Schools Chancellor Carmen Fariña retired from the department she now runs in 2006 after four decades as a teacher, principal and superintendent with a pension worth $199,579 per year. Now that she’s back in the department as its chancellor, she’s also receiving the salary that goes with her position.
When added together, that means Fariña is making more than her boss, Mayor de Blasio.
When combined with the $212,614 salary the schools chancellor gets, it means she takes home nearly twice the $225,000 amount the mayor makes, but he doesn’t appear to have a problem with that.
“She’s earned her pension, and she’s worth every dime of her salary,” Phil Walzak, a spokesman for de Blasio, told the New York Post.
Fariña’s salary is the same as her predecessor Dennis Walcott, but lower than the $250,000 that was given to former chancellor Joel Klein and offered to his successor Cathie Black, though she left office after only three months.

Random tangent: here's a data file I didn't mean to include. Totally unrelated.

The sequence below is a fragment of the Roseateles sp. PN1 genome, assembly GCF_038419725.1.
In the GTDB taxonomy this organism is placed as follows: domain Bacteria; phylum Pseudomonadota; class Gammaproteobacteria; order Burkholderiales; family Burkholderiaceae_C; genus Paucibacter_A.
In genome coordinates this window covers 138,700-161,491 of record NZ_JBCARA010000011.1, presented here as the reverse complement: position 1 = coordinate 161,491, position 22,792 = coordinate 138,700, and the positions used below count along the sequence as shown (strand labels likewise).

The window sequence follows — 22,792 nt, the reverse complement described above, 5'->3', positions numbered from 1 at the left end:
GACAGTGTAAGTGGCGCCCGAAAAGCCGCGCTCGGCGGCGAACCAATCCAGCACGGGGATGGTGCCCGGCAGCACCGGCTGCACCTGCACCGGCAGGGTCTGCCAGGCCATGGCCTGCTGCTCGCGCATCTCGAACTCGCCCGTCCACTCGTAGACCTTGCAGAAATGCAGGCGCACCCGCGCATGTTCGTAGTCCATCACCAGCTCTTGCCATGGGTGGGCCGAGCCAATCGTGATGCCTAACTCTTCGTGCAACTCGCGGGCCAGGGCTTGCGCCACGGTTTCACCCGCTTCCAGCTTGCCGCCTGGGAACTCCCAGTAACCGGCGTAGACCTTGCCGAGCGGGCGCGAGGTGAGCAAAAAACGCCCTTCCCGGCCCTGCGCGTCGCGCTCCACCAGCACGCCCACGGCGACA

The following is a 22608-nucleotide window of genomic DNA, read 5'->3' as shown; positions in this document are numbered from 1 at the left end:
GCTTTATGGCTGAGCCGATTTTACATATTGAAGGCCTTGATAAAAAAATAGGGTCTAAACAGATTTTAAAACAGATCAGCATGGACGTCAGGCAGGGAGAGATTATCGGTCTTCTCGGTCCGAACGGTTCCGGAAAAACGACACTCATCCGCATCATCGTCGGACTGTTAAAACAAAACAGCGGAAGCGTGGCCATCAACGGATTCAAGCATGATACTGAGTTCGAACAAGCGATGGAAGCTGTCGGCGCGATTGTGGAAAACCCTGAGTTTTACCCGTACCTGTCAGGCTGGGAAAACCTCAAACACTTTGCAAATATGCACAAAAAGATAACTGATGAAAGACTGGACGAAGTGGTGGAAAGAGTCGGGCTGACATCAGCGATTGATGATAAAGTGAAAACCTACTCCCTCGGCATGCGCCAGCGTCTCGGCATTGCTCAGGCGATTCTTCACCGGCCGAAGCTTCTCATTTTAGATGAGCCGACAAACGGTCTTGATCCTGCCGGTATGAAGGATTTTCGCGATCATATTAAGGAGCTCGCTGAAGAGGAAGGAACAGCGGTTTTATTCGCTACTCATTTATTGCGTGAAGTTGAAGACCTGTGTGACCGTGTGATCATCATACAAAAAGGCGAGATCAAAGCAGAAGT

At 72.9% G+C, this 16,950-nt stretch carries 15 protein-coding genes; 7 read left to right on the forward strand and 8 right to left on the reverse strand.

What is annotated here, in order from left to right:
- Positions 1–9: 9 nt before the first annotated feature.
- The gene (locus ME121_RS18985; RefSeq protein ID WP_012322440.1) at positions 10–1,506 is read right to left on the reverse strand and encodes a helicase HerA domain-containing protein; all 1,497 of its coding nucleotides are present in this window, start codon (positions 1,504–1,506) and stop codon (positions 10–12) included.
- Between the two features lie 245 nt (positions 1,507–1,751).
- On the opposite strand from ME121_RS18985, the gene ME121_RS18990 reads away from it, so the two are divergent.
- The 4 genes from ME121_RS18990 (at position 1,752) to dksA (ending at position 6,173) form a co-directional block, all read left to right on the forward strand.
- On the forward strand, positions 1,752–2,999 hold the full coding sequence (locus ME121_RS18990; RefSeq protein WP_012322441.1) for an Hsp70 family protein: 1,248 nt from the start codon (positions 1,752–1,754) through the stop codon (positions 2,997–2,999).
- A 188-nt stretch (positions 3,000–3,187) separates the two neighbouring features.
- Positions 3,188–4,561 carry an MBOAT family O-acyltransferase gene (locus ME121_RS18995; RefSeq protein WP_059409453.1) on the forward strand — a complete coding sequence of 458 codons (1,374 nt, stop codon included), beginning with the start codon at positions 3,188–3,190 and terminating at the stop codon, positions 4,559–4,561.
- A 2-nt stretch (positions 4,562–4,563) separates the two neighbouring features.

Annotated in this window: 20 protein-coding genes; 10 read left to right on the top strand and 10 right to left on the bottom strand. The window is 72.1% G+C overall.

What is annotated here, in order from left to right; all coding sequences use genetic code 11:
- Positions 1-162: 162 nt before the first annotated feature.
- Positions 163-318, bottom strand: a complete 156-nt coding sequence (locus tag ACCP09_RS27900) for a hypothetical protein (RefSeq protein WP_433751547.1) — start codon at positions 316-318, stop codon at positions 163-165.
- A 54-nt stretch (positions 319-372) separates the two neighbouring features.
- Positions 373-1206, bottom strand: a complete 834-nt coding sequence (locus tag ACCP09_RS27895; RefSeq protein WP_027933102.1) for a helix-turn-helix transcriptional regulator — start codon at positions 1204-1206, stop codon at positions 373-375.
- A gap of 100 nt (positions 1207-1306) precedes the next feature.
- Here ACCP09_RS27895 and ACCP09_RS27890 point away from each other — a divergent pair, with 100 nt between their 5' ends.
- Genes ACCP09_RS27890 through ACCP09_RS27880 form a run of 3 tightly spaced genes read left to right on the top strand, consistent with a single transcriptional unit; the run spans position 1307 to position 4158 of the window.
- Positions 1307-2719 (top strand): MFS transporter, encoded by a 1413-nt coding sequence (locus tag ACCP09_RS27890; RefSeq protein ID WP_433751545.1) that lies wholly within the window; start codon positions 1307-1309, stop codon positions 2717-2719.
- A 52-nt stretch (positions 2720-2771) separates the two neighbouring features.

Fariña’s contract also allows her to opt out of benefits and receive a $1,000 bonus. Her pension already offers her benefits.
Under state law, retired members of the NYC Teachers Retirement System under age 65 need a special waiver if they return to public service and are paid more than $30,000, but since Fariña is 70 years old, she doesn’t fall into that category.
Fariña was appointed by de Blasio to be schools chancellor only two days before he was inaugurated as mayor. She took office Jan. 1. She is the first chancellor since the 1990s to not need a waiver from the state Department of Education. Her predecessors — Walcott, Black and Klein — did not have a superintendent’s license, required under state law. Fariña was a superintendent in Brooklyn from 2001 through 2004, when she became a deputy chancellor under Klein.